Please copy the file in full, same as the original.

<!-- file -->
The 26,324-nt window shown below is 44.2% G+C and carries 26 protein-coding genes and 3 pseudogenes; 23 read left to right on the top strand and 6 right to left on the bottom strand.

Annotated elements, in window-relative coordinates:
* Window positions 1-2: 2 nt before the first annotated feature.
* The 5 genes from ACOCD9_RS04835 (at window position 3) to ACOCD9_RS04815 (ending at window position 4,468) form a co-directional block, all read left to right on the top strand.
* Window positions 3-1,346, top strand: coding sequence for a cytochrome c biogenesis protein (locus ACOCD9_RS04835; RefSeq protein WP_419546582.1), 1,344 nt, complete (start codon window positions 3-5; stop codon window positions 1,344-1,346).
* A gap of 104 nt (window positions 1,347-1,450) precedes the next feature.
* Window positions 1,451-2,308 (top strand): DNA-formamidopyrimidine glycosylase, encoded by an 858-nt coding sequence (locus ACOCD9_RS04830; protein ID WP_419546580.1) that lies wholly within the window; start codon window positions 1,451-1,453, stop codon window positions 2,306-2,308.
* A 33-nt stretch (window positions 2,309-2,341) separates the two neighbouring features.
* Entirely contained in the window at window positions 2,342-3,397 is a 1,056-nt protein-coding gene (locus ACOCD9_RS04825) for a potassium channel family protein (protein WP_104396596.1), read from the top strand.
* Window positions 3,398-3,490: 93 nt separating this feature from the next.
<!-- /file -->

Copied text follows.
The 26,324-nt window shown below is 44.2% G+C and carries 26 protein-coding genes and 3 pseudogenes; 23 read left to right on the top strand and 6 right to left on the bottom strand.

Annotated elements, in window-relative coordinates:
* Window positions 1-2: 2 nt before the first annotated feature.
* The 5 genes from ACOCD9_RS04835 (at window position 3) to ACOCD9_RS04815 (ending at window position 4,468) form a co-directional block, all read left to right on the top strand.
* Window positions 3-1,346, top strand: coding sequence for a cytochrome c biogenesis protein (locus ACOCD9_RS04835; RefSeq protein WP_419546582.1), 1,344 nt, complete (start codon window positions 3-5; stop codon window positions 1,344-1,346).
* A gap of 104 nt (window positions 1,347-1,450) precedes the next feature.
* Window positions 1,451-2,308 (top strand): DNA-formamidopyrimidine glycosylase, encoded by an 858-nt coding sequence (locus ACOCD9_RS04830; protein ID WP_419546580.1) that lies wholly within the window; start codon window positions 1,451-1,453, stop codon window positions 2,306-2,308.
* A 33-nt stretch (window positions 2,309-2,341) separates the two neighbouring features.
* Entirely contained in the window at window positions 2,342-3,397 is a 1,056-nt protein-coding gene (locus ACOCD9_RS04825) for a potassium channel family protein (protein WP_104396596.1), read from the top strand.
* Window positions 3,398-3,490: 93 nt separating this feature from the next.